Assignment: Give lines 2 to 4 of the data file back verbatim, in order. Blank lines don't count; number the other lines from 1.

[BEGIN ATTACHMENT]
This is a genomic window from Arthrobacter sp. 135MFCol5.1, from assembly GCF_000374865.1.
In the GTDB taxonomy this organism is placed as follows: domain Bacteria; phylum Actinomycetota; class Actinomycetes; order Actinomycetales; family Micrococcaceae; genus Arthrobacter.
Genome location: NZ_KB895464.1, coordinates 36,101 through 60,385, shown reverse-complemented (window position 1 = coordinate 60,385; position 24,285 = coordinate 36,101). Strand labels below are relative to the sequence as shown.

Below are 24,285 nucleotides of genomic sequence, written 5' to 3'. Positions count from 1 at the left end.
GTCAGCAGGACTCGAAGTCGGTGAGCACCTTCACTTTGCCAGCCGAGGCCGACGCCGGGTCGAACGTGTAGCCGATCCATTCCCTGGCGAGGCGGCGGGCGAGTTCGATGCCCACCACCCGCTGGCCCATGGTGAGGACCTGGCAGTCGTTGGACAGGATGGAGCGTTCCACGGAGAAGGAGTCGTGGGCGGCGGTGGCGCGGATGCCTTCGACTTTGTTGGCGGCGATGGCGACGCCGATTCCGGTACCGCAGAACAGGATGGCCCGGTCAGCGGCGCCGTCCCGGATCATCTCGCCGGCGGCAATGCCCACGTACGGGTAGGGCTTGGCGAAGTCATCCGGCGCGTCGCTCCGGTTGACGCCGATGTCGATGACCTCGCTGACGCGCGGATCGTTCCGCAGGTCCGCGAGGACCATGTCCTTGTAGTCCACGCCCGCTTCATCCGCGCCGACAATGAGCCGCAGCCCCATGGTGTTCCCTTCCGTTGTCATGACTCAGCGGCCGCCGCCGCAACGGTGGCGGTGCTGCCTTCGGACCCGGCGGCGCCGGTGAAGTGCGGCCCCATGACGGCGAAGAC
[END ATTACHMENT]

In the GTDB taxonomy this organism is placed as follows: domain Bacteria; phylum Actinomycetota; class Actinomycetes; order Actinomycetales; family Micrococcaceae; genus Arthrobacter.
Genome location: NZ_KB895464.1, coordinates 36,101 through 60,385, shown reverse-complemented (window position 1 = coordinate 60,385; position 24,285 = coordinate 36,101). Strand labels below are relative to the sequence as shown.

Below are 24,285 nucleotides of genomic sequence, written 5' to 3'. Positions count from 1 at the left end.